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Care Coordination & Communication

Members of the ACCC IO Institute Executive Committee discuss why care coordination and communication among the IO team, other providers, and the patient is critical for effective delivery of immunotherapy for cancer. (features Mark Faries, MD; Sanjiv Agarwala, MD; and Niesha Griffith, MS, RPh, FASHP)

 

The Latest Resources

  • [PODCAST] Episode 12: What's Trending in Cancer Care

    Discover the results of the 2019 Trending Now in Cancer Care Survey—what tops the list of challenges, what areas are trending towards growth, and how cancer programs are evolving to meet the demands of 21st-century cancer care delivery.

  • [PODCAST] Episode 10: The Immunotherapy Patient Perspective

    We sat down with journalist Mary Elizabeth Williams, one of the first patients treated with combination immunotherapy, to discuss her experience as an IO patient and how to bridge communication gaps among patients, doctors, and researchers.

  • [PODCAST] Episode 8: Immunotherapy and Emergency Medicine

    Learn why a trip to the emergency department is different for patients who receive immunotherapy for cancer, what information helps ED clinicians, and what busy emergency department providers need to know about immune-related adverse events.

  • Facilitating Access to Cancer Immunotherapies
    Access to new cancer immunotherapies is important for patients in an increasing number of cancers. Integrating costly paradigm-changing treatments into practice requires expertise from the oncology pharmacist working closely with administration, oncology nursing, and new team members such as oncology financial navigators.
  • Communication: Key to Addressing Toxicity and Recurrence Risks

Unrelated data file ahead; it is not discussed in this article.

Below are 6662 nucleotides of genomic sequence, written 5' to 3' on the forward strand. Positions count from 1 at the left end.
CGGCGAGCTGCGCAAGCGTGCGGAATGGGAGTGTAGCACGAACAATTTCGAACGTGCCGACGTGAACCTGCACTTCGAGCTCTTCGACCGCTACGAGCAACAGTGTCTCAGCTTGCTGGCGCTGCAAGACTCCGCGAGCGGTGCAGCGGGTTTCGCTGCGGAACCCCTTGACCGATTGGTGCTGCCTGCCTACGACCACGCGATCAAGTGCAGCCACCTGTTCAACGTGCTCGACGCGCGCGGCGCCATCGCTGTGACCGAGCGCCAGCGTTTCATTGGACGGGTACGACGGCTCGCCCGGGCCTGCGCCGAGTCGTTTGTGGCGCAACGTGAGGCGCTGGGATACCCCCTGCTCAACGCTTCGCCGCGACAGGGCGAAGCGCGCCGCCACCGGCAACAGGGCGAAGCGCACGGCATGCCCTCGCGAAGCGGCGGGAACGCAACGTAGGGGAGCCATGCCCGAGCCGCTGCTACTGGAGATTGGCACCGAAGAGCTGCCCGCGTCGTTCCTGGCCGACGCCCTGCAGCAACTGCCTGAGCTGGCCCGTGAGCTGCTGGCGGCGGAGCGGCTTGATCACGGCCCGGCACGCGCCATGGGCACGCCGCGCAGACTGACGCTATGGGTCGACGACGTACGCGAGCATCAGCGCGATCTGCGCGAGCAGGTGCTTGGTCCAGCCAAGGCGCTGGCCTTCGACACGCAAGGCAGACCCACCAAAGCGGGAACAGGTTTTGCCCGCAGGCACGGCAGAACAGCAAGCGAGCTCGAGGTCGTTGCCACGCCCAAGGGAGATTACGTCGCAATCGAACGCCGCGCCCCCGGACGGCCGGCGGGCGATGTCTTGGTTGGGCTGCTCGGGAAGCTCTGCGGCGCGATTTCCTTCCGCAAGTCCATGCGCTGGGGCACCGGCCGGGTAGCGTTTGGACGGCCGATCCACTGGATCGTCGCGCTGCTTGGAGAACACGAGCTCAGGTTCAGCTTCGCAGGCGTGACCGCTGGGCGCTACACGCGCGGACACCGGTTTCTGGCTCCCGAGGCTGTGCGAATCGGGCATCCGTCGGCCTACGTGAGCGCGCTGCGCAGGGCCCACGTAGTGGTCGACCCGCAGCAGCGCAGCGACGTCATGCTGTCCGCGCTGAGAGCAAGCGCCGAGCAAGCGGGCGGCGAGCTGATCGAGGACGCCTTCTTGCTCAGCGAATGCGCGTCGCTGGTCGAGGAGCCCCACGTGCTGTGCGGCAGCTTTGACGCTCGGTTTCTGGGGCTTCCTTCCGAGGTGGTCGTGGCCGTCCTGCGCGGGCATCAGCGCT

By Mark B. Faries, MD

    Immuno-oncology (IO) has radically altered the patient care paradigm. One of most important changes attributed to IO is improvement in outcomes and lengthening of survival. This good news comes with multiple challenges, not least of which is the need for new and better communication and coordination among multiple specialties over time. 

From Oncology Issues

  •  Virtual Toxicity Team Cleveland Clinic
    This article explores how Cleveland Clinic is taking a unique approach to recruiting specialists outside the field of oncology to participate in immunotherapy multispecialty immune-related adverse events (irAE) tumor boards.
  •  Virtual Toxicity Team Jefferson Health
    This article explores how Jefferson Health is taking a unique approach to recruiting specialists outside the field of oncology to participate in an Immuno-oncology Working Group.
  •  Virtual Toxicity Team Johns Hopkins University
    This article explores Johns Hopkins University’s unique approach to recruiting specialists outside the field of oncology to participate in its virtual immune-related Toxicity Team.
  • Elevating Survivorship: Results from Two National Surveys
    In order to explore experiences and needs concerning cancer survivorship from both the provider and the patient perspectives, ACCC and NCCS partnered to field two online surveys to oncology providers and cancer survivors, respectively.